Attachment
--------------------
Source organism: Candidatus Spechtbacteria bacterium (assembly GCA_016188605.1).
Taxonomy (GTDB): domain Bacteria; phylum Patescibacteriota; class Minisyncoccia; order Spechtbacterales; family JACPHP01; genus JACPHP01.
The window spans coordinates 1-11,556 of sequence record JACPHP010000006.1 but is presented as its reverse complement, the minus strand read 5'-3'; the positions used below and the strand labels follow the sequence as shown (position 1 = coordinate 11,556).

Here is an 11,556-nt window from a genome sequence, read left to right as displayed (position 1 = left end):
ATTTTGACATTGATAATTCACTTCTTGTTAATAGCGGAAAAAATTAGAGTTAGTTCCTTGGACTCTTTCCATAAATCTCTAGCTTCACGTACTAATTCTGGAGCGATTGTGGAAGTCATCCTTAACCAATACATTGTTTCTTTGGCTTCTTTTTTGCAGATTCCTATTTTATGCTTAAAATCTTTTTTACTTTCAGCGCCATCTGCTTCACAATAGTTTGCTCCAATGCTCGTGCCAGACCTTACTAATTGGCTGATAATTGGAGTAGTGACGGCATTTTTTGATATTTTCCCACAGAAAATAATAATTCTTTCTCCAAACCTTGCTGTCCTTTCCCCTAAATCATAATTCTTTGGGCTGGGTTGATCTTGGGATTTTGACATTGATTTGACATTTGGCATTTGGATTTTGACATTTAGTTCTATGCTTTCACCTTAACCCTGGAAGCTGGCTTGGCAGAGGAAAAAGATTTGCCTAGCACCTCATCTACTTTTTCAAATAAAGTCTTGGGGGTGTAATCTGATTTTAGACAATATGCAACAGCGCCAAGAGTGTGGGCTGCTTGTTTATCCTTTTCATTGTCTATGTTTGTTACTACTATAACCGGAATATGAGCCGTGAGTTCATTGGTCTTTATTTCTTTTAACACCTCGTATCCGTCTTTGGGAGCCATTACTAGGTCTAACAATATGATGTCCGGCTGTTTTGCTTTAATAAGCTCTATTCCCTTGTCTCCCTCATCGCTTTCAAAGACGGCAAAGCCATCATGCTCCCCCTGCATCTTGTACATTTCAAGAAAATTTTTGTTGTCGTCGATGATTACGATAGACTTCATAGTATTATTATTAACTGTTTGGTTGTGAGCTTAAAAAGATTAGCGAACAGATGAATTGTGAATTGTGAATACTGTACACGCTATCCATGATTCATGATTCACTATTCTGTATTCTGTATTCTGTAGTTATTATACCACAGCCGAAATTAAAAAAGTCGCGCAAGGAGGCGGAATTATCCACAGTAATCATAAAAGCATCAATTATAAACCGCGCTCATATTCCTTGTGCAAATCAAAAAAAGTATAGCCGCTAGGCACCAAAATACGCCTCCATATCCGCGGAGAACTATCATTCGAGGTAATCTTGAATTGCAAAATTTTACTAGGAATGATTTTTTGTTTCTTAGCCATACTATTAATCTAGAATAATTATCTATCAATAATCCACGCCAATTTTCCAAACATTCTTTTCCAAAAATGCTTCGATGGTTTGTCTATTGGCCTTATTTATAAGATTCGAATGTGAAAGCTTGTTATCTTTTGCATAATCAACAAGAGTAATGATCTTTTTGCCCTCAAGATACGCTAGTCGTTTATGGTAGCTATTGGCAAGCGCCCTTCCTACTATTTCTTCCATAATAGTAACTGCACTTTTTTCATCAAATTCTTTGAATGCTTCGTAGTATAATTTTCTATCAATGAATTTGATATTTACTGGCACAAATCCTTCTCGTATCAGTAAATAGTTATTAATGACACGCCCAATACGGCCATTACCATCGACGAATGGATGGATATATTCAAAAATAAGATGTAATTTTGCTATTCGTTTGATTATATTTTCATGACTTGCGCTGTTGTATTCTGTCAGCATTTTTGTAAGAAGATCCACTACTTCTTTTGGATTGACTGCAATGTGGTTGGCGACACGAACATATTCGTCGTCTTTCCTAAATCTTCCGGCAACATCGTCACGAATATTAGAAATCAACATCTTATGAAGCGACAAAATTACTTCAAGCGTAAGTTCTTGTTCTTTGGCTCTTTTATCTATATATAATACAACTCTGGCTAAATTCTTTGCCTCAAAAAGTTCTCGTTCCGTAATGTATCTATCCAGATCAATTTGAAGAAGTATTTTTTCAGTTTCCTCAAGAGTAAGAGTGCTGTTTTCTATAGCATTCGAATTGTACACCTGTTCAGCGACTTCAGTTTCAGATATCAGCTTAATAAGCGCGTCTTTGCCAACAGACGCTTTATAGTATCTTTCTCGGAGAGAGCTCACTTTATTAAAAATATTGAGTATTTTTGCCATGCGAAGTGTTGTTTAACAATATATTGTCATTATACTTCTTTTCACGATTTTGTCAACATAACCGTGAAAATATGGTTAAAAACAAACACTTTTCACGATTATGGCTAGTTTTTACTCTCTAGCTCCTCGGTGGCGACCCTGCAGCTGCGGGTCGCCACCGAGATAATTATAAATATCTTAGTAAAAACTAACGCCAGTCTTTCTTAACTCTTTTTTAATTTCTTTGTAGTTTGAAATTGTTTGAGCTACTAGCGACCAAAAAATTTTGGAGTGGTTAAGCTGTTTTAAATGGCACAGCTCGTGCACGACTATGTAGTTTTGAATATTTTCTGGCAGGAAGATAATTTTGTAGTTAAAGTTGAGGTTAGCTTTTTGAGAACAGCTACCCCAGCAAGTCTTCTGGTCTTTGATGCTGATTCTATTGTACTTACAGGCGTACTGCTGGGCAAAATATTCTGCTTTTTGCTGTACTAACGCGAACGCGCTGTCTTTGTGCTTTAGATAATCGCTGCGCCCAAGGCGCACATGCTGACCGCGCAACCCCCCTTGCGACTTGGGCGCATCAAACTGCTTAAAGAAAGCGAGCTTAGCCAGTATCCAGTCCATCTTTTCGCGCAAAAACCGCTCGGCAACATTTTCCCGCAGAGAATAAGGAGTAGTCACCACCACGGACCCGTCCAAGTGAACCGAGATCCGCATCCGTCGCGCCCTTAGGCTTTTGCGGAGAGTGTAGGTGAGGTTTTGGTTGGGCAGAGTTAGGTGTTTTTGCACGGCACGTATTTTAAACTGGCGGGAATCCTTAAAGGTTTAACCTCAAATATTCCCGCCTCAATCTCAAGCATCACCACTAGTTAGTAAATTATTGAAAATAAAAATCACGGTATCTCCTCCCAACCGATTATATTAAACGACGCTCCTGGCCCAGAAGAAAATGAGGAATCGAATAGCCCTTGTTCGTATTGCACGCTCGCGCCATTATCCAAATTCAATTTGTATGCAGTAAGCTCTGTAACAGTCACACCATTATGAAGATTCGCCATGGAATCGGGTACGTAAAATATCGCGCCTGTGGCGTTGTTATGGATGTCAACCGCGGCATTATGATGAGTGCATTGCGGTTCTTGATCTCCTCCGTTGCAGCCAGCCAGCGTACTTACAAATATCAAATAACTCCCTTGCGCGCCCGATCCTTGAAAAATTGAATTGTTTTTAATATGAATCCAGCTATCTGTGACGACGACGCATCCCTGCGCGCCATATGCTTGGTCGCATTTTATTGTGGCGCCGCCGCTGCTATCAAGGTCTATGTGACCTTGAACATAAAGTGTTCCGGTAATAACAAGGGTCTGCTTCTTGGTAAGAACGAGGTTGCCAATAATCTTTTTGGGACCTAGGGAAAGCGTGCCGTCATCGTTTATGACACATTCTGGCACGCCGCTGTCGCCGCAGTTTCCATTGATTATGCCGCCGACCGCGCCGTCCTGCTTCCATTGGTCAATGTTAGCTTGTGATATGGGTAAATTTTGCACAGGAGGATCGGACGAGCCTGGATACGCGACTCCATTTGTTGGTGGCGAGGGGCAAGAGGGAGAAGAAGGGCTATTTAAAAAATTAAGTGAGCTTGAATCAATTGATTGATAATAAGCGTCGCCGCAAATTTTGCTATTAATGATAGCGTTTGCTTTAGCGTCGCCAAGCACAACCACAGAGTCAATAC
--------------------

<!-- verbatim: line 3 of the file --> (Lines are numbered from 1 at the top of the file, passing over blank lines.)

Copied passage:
The window spans coordinates 1-11,556 of sequence record JACPHP010000006.1 but is presented as its reverse complement, the minus strand read 5'-3'; the positions used below and the strand labels follow the sequence as shown (position 1 = coordinate 11,556).